Monday, November 14, 2011

But what if Oklahoma State AND LSU lose? Scenarios galore, must read.

With Stanford and Boise State losing, "order" is restored and we have a clear #1 and #2 in the BCS rankings.  If LSU and Oklahoma State win out, they play in the title game and there is no confusion or debate.

But there are some, myself included, that think there is a good chance that Oklahoma State loses to Oklahoma, and the nature of the system is that OU could find themselves #2 in the BCS.  I discussed this a few weeks ago in describing how an undefeated Boise State and even Stanford could potentially be passed by a 1-loss team, OU the most likely in my analysis.  The quick summary on why OU would pass Alabama is that they are already ahead of Alabama in one computer and only 1 spot behind in 3 others, and by beating a team that half the computers have #1 (the other half #2), they would move ahead of Alabama in the computers.  Couple that with having such a big win late influencing the voters, and voila, OU moves ahead of Alabama and into the #2 spot in the BCS.  And even if it is close between OU and Alabama or Oregon, the pollsters desires to not see a re-match will cause them to leave OU's way.

Now, my computer says Oklahoma State is the better team and they get the game at home, so it isn't picking the upset, but lets assume it happens.  Then what if LSU loses too?  Does the result of Bedlam cause, well, bedlam in the BCS?

LSU should roll at Mississippi this weekend (unless they start looking ahead too soon), but then hosts Arkansas the following week.  The Razorbacks have been playing well, up to #6 in the BCS (#8 in my computer), so they have a shot at the upset.  Even if LSU gets by that game, they'd have to likely play a Georgia team that has been playing well.  My computer does not predict an upset in either game, and doesn't even project the chance of losing one is greater than winning out, but it could happen.

If they lose to Arkansas, things get whacky.  You'd likely have a 3-way tie in the SEC West and tie-breakers kick in to determine who goes to the championship game.  Unfortunately, it isn't as simple as the highest in the BCS, as if the top-2 teams are close enough in the rankings it reverts to head-to-head.

Let's assume that because LSU's loss would be the latest that the pollsters drop them the most an in the polls it is Alabama, Arkansas, then LSU.  I'd be hard pressed to justify this, Arkansas' schedule to date is the weakest of the 1-loss teams (weaker than Boise State's thus far) so my computer would likely have them the third of that group, but pollsters like what happened lately.  However, for reasons similar to why my computer wouldn't move Arkansas up as far, the BCS computers might not as well.  However, some of the BCS computers are themselves a little questionable so who knows what happens.  It should be extremely close and it will boil down to how Arkansas wins (if they do) and how the polls react.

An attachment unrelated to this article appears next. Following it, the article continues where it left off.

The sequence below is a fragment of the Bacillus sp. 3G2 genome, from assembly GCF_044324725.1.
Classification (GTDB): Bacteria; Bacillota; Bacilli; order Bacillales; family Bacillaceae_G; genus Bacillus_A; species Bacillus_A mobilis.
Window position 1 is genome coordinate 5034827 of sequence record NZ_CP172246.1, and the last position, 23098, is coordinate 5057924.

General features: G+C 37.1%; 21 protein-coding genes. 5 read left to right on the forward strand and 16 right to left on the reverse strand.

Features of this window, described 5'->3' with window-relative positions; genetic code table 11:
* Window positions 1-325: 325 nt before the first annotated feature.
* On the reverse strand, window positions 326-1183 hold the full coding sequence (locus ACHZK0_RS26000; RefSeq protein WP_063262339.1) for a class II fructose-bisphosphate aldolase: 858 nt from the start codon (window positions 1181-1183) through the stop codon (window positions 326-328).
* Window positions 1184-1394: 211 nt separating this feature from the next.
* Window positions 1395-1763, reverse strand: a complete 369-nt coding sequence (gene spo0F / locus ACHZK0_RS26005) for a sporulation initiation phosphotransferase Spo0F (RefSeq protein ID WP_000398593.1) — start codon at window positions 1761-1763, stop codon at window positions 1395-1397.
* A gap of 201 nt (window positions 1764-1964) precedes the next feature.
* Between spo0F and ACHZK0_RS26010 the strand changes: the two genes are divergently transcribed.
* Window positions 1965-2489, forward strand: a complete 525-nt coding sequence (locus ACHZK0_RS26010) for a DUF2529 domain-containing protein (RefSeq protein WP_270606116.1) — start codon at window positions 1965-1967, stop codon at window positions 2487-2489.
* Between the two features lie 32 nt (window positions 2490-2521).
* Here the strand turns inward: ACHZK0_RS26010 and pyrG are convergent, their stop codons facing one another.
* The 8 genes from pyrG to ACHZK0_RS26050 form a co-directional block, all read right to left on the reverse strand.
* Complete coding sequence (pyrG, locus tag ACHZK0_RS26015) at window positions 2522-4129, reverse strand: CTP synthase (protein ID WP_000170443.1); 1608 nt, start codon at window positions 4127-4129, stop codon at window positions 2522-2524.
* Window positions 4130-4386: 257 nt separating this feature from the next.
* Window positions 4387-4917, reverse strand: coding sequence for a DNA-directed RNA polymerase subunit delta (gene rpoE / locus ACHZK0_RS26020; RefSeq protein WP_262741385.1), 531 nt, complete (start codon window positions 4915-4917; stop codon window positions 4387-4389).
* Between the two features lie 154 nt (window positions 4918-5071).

As a quick test, I added an Arkansas win over LSU to my BCS algorithm and it results in LSU #2, Arkansas #3, and Alabama #5.  If the BCS computers did that, you could easily have Arkansas at least the 2nd of the group behind LSU and that would put them in the championship game.  Again, my regular algorithm wouldn't think they are worthy based on their entire season, but it could happen.

The Scenarios

So who would the top-2 teams be after all the title games should this whackiness occur?  Again, let's use my BCS algorithm to do some tests.  All of these assume Oklahoma beats Oklahoma State and Oregon wins out including a win over ASU in the Pac-12 title game.

If LSU loses to Arkansas but goes to and wins the SEC title game over Georgia, my BCS algorithm has OU and Oklahoma State #1 and #2.  The polls wouldn't keep the Cowboys high enough though so we look to #3 and that is LSU and you have an LSU/OU BCS title game.

If LSU loses to Arkansas and Arkansas goes to and wins the SEC title game over Georgia, the top-2 are the same again and looking to #3 we have Arkansas narrowly ahead of LSU resulting in OU/Arkansas in the finale.

If LSU loses to Arkansas and Alabama goes to and wins the SEC title game over Georgia, the top-2 are again OU/OkSt and Arkansas is still a narrow #3 over Alabama.  The polls would likely bump Alabama into the BCS title game though giving them more credit for playing and winning the title game even if Arkansas were ahead of them in the BCS going into the game.

Now, for a few other whacky scenarios.

If LSU beats Arkansas but loses to Georgia in the SEC title game, my BCS algorithm has OU/OkSt still the top-2 but keeps LSU #3.  It would be hard to see the polls drop LSU behind the two teams they beat,  so it becomes a debate in the polls about LSU or Oklahoma State, or perhaps Oregon gets an opportunity in this case.

Now, if LSU loses to Arkansas, still gets to the SEC title game, but loses there, they fall all the way to #6 in my BCS algorithm, Arkansas being #3 and Alabama #4, those two making their case with the polls deciding which should go.

You'll notice I discount Oklahoma State even though the BCS computers are likely to have them ranked high even with the loss.  This is because I think the polls will drop them from consideration.

You'll also notice that I only mention Oregon getting a shot in one scenario above.  That is because the computers have them #4 today and they have limited opportunity to improve much as their schedule isn't as strong as the others and while USC is a good opponent, closing with a bad Oregon State team and just an ok ASU will hurt them while their 1-loss competition is playing top-10 foes.  The Big-12 and SEC are the strongest conferences this year and all else being equal, I have no issue with them fielding the 2 teams in the BCS title game.

It should be fun!